Iraq crisis: US considers air strikes, action with Iran to halt rebels

Jun 16 2014, 20:18 IST
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SummaryThe US said it could launch air strikes and act jointly with its arch-enemy Iran to support the Iraqi government...

The US said it could launch air strikes and act jointly with its arch-enemy Iran to support the Iraqi government, after a rampage by Sunni Islamist insurgents across Iraq that has torn up traditional alliances in the Middle East.

Militants from the Islamic State of Iraq and the Levant (ISIL) have routed Baghdad's army and seized the north of the country in the past week, threatening to dismember Iraq and unleash all-out sectarian warfare with no regard for national borders.

Joint action between the United States and Iran to help prop up the government of their mutual ally would be unprecedented since Iran's 1979 revolution, demonstrating the urgency of the alarm raised by the lightning insurgent advance.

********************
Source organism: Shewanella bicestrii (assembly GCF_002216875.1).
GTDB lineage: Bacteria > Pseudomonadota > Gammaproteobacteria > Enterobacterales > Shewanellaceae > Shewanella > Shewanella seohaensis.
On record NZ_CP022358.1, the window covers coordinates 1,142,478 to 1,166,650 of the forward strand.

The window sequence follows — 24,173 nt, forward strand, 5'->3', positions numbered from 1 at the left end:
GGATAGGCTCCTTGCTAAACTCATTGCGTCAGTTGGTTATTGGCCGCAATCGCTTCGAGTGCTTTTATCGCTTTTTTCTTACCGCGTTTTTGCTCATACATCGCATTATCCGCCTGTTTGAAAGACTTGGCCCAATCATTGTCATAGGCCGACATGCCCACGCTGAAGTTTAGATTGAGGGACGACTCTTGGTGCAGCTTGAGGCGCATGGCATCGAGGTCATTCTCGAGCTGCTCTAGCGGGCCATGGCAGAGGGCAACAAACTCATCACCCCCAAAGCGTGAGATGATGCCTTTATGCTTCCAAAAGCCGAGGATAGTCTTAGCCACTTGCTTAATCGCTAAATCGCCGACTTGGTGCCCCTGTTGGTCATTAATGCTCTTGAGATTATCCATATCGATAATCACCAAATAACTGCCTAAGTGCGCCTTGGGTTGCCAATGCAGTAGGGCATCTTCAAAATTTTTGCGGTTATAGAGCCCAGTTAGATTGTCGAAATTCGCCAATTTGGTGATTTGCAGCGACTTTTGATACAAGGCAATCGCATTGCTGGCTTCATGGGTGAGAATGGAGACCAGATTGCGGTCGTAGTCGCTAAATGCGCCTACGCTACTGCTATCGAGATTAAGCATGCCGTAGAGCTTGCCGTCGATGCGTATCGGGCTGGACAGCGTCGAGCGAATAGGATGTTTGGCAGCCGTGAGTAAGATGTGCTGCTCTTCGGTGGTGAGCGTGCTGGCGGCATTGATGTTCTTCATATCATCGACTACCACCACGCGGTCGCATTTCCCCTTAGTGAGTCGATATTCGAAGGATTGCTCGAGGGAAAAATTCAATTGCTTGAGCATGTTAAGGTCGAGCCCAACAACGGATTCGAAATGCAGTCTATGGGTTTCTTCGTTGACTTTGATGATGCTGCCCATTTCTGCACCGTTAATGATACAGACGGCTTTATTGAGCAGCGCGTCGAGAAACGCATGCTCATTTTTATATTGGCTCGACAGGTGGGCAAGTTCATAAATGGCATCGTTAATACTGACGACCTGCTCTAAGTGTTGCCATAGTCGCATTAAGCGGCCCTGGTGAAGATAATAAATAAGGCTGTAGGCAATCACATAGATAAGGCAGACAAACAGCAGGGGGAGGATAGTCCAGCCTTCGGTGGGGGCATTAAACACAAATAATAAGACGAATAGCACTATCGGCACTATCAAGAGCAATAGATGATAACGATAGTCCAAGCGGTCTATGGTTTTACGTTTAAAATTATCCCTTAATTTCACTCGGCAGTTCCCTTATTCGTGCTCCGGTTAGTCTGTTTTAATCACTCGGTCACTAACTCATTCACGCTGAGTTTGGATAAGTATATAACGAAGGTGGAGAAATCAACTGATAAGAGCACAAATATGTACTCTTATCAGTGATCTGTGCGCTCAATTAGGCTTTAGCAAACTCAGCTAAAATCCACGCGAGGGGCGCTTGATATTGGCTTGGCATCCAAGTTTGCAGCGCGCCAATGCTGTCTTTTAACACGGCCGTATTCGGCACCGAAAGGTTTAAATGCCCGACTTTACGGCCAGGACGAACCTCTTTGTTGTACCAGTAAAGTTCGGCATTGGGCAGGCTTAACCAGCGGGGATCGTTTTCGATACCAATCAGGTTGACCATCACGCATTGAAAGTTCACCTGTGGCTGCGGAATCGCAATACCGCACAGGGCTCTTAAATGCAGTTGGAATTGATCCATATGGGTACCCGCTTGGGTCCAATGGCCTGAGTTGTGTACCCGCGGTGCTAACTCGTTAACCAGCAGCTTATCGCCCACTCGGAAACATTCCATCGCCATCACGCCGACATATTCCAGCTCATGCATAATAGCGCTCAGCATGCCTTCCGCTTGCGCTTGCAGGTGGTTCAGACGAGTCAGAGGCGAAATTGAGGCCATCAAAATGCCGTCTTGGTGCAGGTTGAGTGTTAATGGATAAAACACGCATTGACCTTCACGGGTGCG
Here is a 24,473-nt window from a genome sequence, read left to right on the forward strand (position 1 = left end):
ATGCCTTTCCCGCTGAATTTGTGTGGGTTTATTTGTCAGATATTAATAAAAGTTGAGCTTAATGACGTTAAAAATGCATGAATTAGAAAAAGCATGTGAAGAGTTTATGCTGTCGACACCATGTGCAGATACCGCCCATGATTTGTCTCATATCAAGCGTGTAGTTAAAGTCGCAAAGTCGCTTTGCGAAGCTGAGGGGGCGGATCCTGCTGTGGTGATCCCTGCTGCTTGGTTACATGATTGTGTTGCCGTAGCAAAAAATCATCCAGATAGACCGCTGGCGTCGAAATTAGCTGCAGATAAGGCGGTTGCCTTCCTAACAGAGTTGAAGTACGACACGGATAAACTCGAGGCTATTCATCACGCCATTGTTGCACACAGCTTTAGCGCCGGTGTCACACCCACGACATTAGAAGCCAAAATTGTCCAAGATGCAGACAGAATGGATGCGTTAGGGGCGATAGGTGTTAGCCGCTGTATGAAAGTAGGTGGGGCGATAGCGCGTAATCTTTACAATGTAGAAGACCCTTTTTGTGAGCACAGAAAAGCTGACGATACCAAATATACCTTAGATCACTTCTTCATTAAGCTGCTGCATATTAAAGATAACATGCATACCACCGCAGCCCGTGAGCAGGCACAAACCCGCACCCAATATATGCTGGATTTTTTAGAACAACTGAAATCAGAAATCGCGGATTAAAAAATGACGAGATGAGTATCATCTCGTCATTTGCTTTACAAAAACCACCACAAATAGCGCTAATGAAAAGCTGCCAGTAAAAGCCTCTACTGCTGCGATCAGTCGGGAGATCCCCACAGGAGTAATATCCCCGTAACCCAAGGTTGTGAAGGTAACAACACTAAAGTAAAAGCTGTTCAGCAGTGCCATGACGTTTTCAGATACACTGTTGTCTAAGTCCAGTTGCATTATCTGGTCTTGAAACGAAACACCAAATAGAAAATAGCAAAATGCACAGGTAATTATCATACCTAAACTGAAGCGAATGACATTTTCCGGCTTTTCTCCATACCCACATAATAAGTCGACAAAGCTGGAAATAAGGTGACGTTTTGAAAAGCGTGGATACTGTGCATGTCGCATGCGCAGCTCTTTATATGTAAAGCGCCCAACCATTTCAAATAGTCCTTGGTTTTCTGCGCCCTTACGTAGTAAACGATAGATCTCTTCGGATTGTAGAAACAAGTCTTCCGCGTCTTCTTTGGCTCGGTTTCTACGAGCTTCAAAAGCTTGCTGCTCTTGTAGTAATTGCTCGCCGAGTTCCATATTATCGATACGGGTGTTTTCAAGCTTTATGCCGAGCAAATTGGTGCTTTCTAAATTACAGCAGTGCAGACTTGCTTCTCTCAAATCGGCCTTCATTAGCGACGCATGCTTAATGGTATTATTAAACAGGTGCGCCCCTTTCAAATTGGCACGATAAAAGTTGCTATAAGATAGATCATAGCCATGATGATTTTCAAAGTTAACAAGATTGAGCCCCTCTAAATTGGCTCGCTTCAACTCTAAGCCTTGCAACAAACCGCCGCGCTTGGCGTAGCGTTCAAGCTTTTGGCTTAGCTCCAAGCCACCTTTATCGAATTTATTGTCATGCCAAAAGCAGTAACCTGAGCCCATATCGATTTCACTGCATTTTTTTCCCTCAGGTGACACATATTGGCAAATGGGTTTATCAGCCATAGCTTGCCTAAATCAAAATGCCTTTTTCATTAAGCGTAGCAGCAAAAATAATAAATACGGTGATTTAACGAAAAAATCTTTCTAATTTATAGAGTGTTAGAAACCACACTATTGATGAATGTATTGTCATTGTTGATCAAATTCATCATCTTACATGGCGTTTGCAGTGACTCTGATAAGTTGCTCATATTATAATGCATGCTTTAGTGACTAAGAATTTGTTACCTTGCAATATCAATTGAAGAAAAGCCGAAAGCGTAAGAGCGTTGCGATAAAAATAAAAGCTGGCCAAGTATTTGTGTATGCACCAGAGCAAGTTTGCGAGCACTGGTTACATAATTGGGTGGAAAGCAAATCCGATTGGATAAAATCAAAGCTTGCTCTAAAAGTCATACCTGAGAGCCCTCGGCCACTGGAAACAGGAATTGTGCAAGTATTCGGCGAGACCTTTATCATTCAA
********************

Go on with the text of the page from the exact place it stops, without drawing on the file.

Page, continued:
U.S. Secretary of State John Kerry called the advance an "existential threat" for Iraq. Asked if the United States could cooperate with Iran against the insurgents, Kerry told Yahoo News: "I wouldn't rule out anything that would be constructive."

As for air strikes: "They're not the whole answer, but they may well be one of the options that are important," he said. "When you have people murdering, assassinating in these mass massacres, you have to stop that. And you do what you need to do if you need to try to stop it from the air or otherwise."

Britain, once Washington's only major battlefield ally in Iraq, announced it had already reached out to Iran in recent days. A U.S. official said meetings with Iran could come this week on the sidelines of separate international nuclear talks.

Iran has longstanding ties to Iraq's Prime Minister Nuri al-Maliki and other Shi'ite politicians who came to power in Iraq after the U.S. invasion that toppled Saddam Hussein in 2003.

ISIL seeks a caliphate ruled on mediaeval Sunni Muslim precepts in Iraq and Syria, fighting against both Iraq's Maliki and Syria's Bashar al-Assad. It considers all Shi'ites to be heretics deserving death and has boasted of massacring hundreds of Iraqi troops who surrendered to its forces last week.

Its fighters are joined by other armed Sunni groups, who oppose what they say is oppression by Maliki's Shi'ite-led government in Baghdad.

ISIL fighters and allied Sunni tribesmen overran yet another town on Monday, Saqlawiya west of Baghdad, where they captured six Humvees and two tanks, adding to an arsenal of U.S.-provided armour they have seized from the disintegrating army.

Eyewitnesses said Iraqi army helicopters were hovering over

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